Fulfilling Our Ancestors’ Dreams
“Fulfilling Our Ancestors’ Dreams” - 49th Annual Symposium on American Indian set for April 4-9
TAHLEQUAH - Northeastern State University’s annual Symposium on the American Indian in April will focus on celebrating the next generation of Indigenous scholars and community leaders.
The 49th annual Symposium on the American Indian will take place April 4 to 9. This year’s theme is “Fulfilling Our Ancestors’ Dreams.”
Sara Barnett, director of the Center of Tribal Studies, said this year’s theme was inspired by a quote from the President of the Nueta Hidatsa Sahnish College Dr. Twyla Baker, who said “I am a pre-Columbian, post-modern, walking talking anachronism. A throwback to the future, the dream the old ones dreamed.”
“Indigenous authors, lawyers, health care professionals, teachers, philosophers and leaders are using their education for the good of their families and their tribal communities,” Barnett said. “These emerging scholars and leaders are indeed standing on the shoulders of our ancestors, not taking for granted the sacrifices made in order for us to carry on our culture and the legacy of resilience.”
This year’s keynote speakers include University of Washington Tacoma associate professor and Director of Indigenous Education Initiatives for the School of Education Dr. Robin Zape-Tah-Hol-Ah Minthorn, Director of Student Programming and Research for the American Indian Graduate Center Dr. Corey Still and Megan Red Shirt-Shaw, founder of the Natives in America literary publication and University of South Dakota director of Native Student Services.
In addition to the keynote presentations, throughout the week the public is invited to hear from other speakers who will share their Indigenous perspectives on various topics such as art, science, technology, engineering and mathematics (STEM) education and the judicial system in Indian territory.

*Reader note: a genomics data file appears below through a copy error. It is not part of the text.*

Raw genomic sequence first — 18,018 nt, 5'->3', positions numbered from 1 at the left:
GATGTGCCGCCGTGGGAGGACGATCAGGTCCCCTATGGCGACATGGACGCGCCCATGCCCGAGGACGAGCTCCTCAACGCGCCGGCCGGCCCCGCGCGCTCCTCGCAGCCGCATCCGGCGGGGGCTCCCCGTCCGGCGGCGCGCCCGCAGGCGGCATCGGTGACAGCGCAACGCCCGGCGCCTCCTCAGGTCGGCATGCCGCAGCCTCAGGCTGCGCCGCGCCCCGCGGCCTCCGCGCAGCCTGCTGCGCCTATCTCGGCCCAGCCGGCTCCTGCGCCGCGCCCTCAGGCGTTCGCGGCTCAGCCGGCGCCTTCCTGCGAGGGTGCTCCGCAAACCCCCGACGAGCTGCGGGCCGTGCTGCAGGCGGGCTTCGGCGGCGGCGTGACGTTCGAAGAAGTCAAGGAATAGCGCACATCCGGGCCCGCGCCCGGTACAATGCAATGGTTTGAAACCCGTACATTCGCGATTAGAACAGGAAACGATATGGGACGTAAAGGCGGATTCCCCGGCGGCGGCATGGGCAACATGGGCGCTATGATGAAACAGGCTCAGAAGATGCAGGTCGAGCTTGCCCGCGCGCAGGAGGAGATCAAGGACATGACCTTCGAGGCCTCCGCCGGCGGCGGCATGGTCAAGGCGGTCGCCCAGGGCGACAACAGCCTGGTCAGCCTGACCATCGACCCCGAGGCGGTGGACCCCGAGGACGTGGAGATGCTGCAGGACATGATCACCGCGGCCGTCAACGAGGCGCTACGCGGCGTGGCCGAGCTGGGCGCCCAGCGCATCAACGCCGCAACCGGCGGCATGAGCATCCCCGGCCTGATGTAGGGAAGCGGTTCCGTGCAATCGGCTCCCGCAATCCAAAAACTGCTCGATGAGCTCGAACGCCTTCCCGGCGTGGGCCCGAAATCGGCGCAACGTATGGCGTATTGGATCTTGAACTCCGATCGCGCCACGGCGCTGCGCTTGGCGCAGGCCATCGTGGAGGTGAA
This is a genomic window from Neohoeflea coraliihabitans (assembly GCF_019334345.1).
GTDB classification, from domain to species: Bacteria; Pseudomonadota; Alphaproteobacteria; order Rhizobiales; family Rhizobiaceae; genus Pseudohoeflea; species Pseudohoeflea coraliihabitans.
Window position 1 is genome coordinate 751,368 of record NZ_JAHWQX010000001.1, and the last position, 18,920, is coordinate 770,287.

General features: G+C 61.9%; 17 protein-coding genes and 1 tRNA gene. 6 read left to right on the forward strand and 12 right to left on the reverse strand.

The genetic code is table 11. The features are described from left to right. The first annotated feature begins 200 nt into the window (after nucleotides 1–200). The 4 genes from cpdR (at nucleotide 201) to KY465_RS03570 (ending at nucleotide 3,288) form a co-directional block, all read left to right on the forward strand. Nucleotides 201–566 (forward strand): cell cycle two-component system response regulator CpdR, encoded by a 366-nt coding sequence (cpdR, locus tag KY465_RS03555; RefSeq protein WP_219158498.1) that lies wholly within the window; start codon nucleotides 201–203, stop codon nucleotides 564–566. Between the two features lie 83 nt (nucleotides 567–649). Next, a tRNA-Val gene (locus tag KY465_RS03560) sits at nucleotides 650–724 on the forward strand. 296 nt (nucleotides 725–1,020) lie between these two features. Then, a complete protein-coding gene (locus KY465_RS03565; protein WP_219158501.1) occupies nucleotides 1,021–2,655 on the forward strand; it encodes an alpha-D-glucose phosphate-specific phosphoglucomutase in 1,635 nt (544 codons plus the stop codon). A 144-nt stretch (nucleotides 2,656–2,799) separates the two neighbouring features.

“The focus of these presentations will be on creating a space for the audience to acquire new perspectives, to see these topics through an Indigenous lens,” Barnett said. “As a result, the audience will better understand contemporary Indigenous scholarship and its relationship to the history of Indigenous people here in the United States. Each of the presenting scholars brings with them their own experience, education and tribal histories, and will address the areas of culture, language and philosophy in their presentations.”
In addition to presentations, other events planned include a screening of the film “The Thick Dark Fog,” a Cherokee Language teaching demonstration and annual powwow to conclude the symposium. Events will be primarily in-person but several virtual sessions are also planned, including two of the keynote speeches.
For a complete list of events visit www.nsuok.edu/symposium or contact the NSU Center for Tribal Studies at 918-444-4350 or email firstname.lastname@example.org.
About the Symposium
The Symposium on the American Indian is a community event welcoming individuals from all demographics including K-12 and college students, educators, professionals and community members. There is no registration fee and events are open to the public.
The symposium began as a one-day event in 1972. Over the next 49 years, the symposium has evolved and expanded into a full week of speakers, concurrent sessions/workshops and film series attracting visitors from across the United States and overseas.
Funding for this program is provided in part by a grant from the Oklahoma Humanities and the National Endowment for the Humanities. This project was also supported in part by the Oklahoma Arts Council, which receives support from the State of Oklahoma and the National Endowment for the Arts.